Paris...President Charles de Gaulle virtually vetoed Britain's early entry into the Common Market for the?
Paris...President Charles de Gaulle virtually vetoed Britain's early entry into the Common Market for the second time.
The 77-year-old French leader delivered his veto during a press conference attended by 1100 newsmen, diplomats and politicians at the Elysee Palace.
President de Gaulle, who said "no" to the first British application in 1963, made it clear that he considered Britain too weak economically to join the six-nation community at present. He said: "It will take a very long and very slow change for the British islands before they are tied up to the Continent."
During the course of his review of world affairs, the President served notice that he planned to serve out fully second seven year term of office, thus remaining French head-of-state for another five years.
It served to endorse the belief of observers that as long as President de Gaulle stays in office, he will not allow Britain to join the Common Market as a full member. But Britain has already rejected such French overtures as suggested by the President again, which offered Britain an associate membership with the "Six".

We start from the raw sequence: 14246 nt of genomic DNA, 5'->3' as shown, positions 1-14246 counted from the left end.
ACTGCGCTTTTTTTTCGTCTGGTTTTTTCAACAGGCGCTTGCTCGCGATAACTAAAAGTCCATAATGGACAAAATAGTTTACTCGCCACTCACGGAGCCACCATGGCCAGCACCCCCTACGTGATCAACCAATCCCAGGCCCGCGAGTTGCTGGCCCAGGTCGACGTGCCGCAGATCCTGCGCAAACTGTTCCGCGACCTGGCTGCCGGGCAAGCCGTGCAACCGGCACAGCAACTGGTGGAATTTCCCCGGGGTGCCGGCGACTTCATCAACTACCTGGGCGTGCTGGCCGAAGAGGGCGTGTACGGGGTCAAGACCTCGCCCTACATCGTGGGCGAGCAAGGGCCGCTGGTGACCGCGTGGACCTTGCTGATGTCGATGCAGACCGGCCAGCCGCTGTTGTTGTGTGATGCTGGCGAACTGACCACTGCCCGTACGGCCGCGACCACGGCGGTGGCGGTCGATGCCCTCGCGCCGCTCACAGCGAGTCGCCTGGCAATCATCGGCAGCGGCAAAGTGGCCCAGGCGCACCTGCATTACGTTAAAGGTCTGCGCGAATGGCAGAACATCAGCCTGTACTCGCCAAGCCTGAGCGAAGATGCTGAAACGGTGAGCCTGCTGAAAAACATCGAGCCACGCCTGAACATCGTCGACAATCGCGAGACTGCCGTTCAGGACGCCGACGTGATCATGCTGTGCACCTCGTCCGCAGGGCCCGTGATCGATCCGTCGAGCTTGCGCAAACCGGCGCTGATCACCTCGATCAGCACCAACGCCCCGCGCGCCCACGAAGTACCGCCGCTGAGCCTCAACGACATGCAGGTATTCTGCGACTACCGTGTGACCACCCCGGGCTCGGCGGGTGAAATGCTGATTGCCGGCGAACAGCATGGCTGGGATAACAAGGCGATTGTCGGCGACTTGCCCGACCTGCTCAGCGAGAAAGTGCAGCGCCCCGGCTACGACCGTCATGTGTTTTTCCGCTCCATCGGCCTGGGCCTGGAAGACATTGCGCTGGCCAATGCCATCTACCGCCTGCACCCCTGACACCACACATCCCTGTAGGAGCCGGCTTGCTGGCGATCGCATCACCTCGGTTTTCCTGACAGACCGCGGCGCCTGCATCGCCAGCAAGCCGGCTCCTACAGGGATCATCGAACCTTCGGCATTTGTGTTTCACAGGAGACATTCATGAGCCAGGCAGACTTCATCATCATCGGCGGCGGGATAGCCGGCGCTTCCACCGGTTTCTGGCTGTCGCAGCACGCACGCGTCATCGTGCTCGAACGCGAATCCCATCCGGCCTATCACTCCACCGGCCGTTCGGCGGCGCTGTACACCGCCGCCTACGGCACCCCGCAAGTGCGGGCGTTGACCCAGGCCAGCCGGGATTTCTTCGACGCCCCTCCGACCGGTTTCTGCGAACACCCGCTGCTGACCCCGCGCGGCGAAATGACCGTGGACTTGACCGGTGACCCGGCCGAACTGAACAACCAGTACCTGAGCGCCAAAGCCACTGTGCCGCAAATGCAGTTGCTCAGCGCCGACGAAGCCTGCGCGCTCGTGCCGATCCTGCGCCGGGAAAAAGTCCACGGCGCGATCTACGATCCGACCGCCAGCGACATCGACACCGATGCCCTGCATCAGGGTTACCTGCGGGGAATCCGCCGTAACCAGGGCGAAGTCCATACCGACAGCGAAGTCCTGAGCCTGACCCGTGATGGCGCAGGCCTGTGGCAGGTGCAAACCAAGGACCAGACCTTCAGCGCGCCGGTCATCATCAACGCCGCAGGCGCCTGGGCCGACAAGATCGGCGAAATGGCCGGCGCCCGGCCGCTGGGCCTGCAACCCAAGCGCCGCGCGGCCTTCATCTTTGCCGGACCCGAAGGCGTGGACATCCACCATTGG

The President also had much to say on the role of the United States dollar as a reserve currency, warning that the monetary upheaval which forced the devaluation of the pound might also threaten the dollar. And, the President said he will press his drive to eliminate sterling and the dollar as world reserve currencies.
He did reject charges that France was responsible for the sterling crisis but insisted that gold alone should form the basis of international financial transactions.
He also lashed out at America's investment in Europe, terming the multi-billion dollar investment a means of bringing inflated dollars into Europe and thereby preventing it from developing its own potential.
On world affairs, the President hit out at Israel calling on it to quit territories occupied following the June war. The President while calling on Israel to withdraw, urged Arab recognition of Israel as part of an overall peace settlement.